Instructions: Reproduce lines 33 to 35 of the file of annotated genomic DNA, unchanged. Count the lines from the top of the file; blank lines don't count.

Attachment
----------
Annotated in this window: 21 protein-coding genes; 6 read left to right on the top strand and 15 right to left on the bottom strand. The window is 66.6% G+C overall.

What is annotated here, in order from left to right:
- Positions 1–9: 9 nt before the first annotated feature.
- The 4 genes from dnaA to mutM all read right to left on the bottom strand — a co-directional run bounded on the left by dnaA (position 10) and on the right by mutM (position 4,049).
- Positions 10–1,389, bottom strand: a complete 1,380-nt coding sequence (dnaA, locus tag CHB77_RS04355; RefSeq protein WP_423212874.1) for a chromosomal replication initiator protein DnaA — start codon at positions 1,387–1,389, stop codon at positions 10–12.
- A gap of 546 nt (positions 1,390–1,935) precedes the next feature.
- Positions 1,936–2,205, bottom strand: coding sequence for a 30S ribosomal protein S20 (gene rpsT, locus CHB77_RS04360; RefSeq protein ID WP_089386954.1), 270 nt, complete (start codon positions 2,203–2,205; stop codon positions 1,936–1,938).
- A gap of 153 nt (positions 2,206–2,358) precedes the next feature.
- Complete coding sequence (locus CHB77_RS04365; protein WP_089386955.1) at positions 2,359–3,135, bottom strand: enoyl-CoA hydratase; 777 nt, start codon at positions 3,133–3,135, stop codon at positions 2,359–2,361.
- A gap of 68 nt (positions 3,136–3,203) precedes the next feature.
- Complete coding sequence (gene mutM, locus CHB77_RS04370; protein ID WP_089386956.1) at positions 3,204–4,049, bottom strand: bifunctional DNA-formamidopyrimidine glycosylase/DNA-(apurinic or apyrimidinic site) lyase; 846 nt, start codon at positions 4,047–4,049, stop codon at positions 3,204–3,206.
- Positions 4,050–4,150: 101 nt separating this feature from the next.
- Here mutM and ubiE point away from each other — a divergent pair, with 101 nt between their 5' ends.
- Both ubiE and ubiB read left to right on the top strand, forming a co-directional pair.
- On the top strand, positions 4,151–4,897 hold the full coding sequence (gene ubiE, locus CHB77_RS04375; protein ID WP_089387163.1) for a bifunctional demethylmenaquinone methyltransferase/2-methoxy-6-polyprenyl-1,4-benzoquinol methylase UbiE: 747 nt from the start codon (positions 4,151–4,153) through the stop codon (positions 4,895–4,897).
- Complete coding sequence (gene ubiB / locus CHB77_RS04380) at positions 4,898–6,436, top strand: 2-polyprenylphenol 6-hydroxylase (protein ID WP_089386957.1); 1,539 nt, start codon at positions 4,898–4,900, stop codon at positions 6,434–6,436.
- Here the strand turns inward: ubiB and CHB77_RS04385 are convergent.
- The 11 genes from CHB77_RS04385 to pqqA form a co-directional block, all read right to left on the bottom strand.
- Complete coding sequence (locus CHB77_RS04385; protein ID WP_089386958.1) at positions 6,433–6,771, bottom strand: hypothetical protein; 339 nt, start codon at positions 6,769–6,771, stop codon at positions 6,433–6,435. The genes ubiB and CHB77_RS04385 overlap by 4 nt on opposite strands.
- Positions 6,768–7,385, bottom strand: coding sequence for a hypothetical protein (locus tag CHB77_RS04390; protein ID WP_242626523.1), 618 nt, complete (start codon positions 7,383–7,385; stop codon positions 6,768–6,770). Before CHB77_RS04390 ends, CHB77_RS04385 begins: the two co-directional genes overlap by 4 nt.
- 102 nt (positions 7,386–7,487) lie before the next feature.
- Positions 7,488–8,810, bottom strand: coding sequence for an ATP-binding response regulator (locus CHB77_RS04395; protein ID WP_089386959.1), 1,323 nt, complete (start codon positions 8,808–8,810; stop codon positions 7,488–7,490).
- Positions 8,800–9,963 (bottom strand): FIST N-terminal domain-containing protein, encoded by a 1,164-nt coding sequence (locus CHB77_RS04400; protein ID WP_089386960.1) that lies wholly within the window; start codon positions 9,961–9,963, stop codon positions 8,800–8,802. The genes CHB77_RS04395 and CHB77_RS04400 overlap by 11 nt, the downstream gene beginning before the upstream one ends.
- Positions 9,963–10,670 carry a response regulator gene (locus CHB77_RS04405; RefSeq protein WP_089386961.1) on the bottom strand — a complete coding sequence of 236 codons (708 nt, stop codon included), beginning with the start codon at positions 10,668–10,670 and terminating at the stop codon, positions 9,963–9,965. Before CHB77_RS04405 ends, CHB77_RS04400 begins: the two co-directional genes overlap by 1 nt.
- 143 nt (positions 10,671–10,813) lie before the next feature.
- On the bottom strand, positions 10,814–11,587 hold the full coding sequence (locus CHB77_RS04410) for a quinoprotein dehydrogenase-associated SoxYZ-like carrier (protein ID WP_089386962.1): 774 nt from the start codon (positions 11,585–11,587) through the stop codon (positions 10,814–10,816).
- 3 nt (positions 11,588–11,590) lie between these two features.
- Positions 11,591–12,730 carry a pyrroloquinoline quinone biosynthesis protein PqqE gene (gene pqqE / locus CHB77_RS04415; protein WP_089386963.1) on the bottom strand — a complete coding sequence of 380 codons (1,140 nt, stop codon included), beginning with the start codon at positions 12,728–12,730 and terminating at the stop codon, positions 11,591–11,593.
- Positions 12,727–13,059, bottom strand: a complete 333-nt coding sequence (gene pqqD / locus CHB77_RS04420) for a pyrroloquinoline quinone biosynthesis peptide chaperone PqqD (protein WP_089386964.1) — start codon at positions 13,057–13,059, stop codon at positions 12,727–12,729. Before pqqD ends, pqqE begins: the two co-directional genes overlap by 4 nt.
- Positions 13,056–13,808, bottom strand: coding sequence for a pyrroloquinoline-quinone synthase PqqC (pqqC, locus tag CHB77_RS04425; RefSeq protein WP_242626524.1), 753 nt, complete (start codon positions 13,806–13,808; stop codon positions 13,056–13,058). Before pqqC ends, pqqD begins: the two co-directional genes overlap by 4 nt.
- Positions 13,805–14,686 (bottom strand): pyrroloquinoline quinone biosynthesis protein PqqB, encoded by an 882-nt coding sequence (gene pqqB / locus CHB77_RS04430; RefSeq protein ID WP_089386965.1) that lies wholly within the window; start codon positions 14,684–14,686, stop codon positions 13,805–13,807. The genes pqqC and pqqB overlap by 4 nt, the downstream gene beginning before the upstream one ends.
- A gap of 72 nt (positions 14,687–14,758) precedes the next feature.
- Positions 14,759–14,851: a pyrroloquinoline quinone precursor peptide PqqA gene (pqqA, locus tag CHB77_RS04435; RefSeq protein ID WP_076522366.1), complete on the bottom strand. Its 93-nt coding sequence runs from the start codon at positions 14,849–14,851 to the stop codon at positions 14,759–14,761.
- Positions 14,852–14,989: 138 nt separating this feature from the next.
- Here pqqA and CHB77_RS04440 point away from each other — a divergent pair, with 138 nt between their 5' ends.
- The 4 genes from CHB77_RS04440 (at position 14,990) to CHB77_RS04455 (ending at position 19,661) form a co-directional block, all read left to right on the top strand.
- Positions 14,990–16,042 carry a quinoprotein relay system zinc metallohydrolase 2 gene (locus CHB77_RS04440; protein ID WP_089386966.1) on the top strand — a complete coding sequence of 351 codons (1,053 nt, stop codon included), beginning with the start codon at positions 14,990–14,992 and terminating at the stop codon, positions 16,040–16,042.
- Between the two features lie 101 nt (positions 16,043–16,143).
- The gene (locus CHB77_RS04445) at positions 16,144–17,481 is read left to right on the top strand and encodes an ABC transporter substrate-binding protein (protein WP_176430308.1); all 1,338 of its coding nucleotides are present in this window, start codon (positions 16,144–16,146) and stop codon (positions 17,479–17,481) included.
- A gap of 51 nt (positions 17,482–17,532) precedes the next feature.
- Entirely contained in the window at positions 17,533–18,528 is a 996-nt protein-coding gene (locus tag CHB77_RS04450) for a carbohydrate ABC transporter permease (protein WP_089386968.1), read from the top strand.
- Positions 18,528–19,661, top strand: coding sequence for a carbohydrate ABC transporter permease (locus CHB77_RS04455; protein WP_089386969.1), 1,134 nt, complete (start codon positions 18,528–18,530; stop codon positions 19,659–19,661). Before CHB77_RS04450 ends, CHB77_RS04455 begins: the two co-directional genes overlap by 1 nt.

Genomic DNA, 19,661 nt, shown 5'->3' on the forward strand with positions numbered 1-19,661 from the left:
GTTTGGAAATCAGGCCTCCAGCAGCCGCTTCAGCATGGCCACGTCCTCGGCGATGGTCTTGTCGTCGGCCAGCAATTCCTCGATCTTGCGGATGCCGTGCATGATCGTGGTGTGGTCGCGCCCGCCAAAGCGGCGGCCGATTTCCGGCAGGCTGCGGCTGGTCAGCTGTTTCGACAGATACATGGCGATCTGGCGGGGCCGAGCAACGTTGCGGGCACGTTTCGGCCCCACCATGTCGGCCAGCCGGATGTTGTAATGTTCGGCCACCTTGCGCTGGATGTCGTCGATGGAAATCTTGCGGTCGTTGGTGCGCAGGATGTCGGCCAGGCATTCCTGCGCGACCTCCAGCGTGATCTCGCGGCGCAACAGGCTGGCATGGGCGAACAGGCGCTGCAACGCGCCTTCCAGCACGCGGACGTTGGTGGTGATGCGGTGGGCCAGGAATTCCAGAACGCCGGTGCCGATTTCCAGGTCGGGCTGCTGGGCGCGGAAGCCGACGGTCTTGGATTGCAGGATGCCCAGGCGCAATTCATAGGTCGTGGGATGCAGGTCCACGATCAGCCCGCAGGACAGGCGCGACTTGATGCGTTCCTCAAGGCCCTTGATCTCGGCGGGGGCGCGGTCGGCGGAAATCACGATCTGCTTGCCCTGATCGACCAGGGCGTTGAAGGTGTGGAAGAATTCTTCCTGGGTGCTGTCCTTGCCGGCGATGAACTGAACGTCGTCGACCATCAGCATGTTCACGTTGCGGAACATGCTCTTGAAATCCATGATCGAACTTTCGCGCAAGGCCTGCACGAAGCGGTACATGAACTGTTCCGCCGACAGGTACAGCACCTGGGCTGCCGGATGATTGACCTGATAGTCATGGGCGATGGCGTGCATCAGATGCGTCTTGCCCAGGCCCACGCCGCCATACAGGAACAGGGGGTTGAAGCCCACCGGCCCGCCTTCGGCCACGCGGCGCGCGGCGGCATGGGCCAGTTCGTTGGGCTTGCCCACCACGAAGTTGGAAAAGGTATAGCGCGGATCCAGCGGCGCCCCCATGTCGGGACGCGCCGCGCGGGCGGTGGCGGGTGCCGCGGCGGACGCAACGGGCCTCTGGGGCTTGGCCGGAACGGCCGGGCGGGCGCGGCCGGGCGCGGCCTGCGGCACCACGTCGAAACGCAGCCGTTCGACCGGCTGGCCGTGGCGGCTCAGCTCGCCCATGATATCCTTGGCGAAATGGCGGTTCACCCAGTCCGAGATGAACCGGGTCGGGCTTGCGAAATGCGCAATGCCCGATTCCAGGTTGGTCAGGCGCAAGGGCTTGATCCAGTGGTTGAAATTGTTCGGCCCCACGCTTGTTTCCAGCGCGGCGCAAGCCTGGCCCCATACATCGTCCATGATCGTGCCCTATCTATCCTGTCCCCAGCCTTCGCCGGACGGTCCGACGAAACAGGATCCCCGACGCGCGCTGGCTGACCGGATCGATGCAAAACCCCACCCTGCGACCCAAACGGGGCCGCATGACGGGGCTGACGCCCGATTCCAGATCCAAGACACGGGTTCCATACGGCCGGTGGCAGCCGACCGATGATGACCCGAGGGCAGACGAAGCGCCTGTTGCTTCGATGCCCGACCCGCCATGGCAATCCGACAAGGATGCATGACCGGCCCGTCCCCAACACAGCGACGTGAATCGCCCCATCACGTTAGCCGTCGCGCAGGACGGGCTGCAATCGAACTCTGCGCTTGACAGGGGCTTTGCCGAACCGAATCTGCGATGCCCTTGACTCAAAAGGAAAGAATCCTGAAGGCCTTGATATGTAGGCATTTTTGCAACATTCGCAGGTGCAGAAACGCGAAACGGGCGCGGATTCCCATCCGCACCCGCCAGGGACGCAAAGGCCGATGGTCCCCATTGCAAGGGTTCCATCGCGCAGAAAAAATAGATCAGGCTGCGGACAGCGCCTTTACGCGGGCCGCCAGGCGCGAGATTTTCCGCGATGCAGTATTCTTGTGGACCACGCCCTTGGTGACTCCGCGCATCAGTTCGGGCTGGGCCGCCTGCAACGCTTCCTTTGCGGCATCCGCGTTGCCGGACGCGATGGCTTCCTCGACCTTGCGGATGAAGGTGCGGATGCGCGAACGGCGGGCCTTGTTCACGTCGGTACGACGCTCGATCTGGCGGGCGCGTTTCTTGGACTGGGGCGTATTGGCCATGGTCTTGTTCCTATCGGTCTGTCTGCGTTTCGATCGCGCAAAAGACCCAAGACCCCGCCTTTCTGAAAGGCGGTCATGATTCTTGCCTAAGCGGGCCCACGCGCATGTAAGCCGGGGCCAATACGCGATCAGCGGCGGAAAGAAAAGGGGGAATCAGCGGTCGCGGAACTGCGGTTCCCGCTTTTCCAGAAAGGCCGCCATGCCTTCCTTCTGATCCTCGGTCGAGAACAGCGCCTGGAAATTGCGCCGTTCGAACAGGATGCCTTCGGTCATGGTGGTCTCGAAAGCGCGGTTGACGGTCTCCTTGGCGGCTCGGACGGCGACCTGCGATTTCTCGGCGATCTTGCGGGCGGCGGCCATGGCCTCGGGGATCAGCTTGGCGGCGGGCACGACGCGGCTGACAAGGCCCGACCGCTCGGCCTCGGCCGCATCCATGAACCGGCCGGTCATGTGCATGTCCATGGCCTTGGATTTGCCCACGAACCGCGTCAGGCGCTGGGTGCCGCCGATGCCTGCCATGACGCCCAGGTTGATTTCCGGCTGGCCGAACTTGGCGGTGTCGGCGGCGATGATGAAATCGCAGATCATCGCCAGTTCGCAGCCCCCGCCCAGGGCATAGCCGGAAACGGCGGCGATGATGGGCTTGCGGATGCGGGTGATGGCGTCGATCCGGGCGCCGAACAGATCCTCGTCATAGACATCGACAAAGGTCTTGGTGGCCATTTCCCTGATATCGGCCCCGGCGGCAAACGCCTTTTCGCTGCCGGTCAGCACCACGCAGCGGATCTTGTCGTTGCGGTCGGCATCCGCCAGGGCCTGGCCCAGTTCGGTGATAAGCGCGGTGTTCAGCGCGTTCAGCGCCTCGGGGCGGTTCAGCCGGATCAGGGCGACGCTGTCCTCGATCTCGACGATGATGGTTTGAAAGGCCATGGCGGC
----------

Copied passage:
- Positions 14,759–14,851: a pyrroloquinoline quinone precursor peptide PqqA gene (pqqA, locus tag CHB77_RS04435; RefSeq protein ID WP_076522366.1), complete on the bottom strand. Its 93-nt coding sequence runs from the start codon at positions 14,849–14,851 to the stop codon at positions 14,759–14,761.
- Positions 14,852–14,989: 138 nt separating this feature from the next.
- Here pqqA and CHB77_RS04440 point away from each other — a divergent pair, with 138 nt between their 5' ends.